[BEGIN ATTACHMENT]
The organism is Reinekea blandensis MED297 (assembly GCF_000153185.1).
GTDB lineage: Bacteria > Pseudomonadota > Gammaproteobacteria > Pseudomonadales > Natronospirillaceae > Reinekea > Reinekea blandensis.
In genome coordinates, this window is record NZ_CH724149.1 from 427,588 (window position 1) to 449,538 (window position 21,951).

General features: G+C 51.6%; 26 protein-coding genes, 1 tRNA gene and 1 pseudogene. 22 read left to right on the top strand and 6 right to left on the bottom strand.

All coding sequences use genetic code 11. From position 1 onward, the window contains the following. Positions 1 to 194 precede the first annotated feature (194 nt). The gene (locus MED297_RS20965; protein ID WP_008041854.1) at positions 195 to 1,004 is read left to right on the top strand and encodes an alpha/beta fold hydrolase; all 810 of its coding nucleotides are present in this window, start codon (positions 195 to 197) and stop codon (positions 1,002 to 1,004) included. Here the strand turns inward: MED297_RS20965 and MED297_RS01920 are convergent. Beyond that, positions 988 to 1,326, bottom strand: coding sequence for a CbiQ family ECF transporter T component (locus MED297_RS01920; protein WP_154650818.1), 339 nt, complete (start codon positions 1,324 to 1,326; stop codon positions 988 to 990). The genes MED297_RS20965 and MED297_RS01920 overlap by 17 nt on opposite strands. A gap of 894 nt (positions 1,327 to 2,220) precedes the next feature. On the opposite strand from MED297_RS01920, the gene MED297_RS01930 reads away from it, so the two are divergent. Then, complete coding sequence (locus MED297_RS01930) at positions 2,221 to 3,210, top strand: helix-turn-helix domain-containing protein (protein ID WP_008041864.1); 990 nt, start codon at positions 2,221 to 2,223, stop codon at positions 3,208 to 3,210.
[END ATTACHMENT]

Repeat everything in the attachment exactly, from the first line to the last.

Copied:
The organism is Reinekea blandensis MED297 (assembly GCF_000153185.1).
GTDB lineage: Bacteria > Pseudomonadota > Gammaproteobacteria > Pseudomonadales > Natronospirillaceae > Reinekea > Reinekea blandensis.
In genome coordinates, this window is record NZ_CH724149.1 from 427,588 (window position 1) to 449,538 (window position 21,951).

General features: G+C 51.6%; 26 protein-coding genes, 1 tRNA gene and 1 pseudogene. 22 read left to right on the top strand and 6 right to left on the bottom strand.

All coding sequences use genetic code 11. From position 1 onward, the window contains the following. Positions 1 to 194 precede the first annotated feature (194 nt). The gene (locus MED297_RS20965; protein ID WP_008041854.1) at positions 195 to 1,004 is read left to right on the top strand and encodes an alpha/beta fold hydrolase; all 810 of its coding nucleotides are present in this window, start codon (positions 195 to 197) and stop codon (positions 1,002 to 1,004) included. Here the strand turns inward: MED297_RS20965 and MED297_RS01920 are convergent. Beyond that, positions 988 to 1,326, bottom strand: coding sequence for a CbiQ family ECF transporter T component (locus MED297_RS01920; protein WP_154650818.1), 339 nt, complete (start codon positions 1,324 to 1,326; stop codon positions 988 to 990). The genes MED297_RS20965 and MED297_RS01920 overlap by 17 nt on opposite strands. A gap of 894 nt (positions 1,327 to 2,220) precedes the next feature. On the opposite strand from MED297_RS01920, the gene MED297_RS01930 reads away from it, so the two are divergent. Then, complete coding sequence (locus MED297_RS01930) at positions 2,221 to 3,210, top strand: helix-turn-helix domain-containing protein (protein ID WP_008041864.1); 990 nt, start codon at positions 2,221 to 2,223, stop codon at positions 3,208 to 3,210.